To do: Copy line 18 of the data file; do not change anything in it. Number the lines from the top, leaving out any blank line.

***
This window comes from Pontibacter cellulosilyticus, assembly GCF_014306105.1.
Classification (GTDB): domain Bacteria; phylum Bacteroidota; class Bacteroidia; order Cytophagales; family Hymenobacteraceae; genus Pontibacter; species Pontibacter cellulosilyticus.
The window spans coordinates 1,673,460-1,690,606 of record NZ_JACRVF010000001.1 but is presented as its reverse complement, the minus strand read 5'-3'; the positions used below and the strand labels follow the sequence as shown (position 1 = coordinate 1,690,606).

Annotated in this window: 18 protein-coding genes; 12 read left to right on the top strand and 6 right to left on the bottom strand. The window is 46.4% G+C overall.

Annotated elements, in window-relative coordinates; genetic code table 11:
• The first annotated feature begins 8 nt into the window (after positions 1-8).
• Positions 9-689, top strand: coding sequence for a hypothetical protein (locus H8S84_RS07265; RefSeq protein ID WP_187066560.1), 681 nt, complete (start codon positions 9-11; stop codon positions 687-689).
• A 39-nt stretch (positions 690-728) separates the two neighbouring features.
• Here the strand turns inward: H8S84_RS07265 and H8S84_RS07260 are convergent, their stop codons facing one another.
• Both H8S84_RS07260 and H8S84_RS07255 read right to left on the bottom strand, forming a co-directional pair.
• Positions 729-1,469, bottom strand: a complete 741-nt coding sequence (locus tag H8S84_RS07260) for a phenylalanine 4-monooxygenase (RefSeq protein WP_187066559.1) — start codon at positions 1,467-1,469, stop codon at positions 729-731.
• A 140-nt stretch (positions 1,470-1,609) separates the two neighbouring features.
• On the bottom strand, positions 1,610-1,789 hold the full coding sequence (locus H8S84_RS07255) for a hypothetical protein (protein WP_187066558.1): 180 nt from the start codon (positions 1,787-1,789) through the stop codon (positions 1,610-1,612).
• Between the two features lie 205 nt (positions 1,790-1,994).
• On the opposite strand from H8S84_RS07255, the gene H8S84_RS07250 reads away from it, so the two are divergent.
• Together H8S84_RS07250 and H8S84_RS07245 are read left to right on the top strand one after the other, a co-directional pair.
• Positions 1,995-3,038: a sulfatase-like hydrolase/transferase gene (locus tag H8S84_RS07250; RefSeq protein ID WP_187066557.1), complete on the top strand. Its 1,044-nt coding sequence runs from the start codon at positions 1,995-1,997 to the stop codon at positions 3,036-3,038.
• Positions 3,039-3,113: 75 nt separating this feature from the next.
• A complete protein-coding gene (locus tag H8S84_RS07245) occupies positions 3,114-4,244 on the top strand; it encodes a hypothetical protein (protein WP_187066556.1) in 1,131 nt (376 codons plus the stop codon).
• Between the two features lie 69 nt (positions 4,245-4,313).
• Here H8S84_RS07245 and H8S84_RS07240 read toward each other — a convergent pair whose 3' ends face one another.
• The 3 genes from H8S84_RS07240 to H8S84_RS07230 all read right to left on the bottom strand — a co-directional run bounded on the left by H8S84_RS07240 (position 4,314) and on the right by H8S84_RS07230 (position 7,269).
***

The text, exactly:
• Positions 3,039-3,113: 75 nt separating this feature from the next.